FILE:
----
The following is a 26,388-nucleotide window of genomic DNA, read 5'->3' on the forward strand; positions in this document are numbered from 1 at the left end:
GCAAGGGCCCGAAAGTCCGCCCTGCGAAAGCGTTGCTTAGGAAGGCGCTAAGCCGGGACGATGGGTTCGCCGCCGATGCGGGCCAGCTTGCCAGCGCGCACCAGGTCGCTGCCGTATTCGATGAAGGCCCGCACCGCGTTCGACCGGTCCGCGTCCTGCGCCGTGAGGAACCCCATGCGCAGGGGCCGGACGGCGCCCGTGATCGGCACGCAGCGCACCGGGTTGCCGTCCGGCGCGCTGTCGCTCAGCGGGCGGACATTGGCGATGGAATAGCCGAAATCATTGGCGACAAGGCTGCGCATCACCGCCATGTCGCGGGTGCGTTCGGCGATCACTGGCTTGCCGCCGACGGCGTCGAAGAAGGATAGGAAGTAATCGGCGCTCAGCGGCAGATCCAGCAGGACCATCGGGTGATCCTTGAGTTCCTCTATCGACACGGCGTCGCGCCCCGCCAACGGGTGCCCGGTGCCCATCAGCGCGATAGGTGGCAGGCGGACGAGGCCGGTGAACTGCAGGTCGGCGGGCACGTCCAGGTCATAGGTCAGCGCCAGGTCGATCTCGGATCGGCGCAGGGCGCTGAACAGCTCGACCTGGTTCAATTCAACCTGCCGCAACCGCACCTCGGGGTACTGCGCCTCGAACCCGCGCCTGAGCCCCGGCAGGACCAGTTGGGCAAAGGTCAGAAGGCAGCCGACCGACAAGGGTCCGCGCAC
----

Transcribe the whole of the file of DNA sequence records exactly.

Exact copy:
The following is a 26,388-nucleotide window of genomic DNA, read 5'->3' on the forward strand; positions in this document are numbered from 1 at the left end:
GCAAGGGCCCGAAAGTCCGCCCTGCGAAAGCGTTGCTTAGGAAGGCGCTAAGCCGGGACGATGGGTTCGCCGCCGATGCGGGCCAGCTTGCCAGCGCGCACCAGGTCGCTGCCGTATTCGATGAAGGCCCGCACCGCGTTCGACCGGTCCGCGTCCTGCGCCGTGAGGAACCCCATGCGCAGGGGCCGGACGGCGCCCGTGATCGGCACGCAGCGCACCGGGTTGCCGTCCGGCGCGCTGTCGCTCAGCGGGCGGACATTGGCGATGGAATAGCCGAAATCATTGGCGACAAGGCTGCGCATCACCGCCATGTCGCGGGTGCGTTCGGCGATCACTGGCTTGCCGCCGACGGCGTCGAAGAAGGATAGGAAGTAATCGGCGCTCAGCGGCAGATCCAGCAGGACCATCGGGTGATCCTTGAGTTCCTCTATCGACACGGCGTCGCGCCCCGCCAACGGGTGCCCGGTGCCCATCAGCGCGATAGGTGGCAGGCGGACGAGGCCGGTGAACTGCAGGTCGGCGGGCACGTCCAGGTCATAGGTCAGCGCCAGGTCGATCTCGGATCGGCGCAGGGCGCTGAACAGCTCGACCTGGTTCAATTCAACCTGCCGCAACCGCACCTCGGGGTACTGCGCCTCGAACCCGCGCCTGAGCCCCGGCAGGACCAGTTGGGCAAAGGTCAGAAGGCAGCCGACCGACAAGGGTCCGCGCAC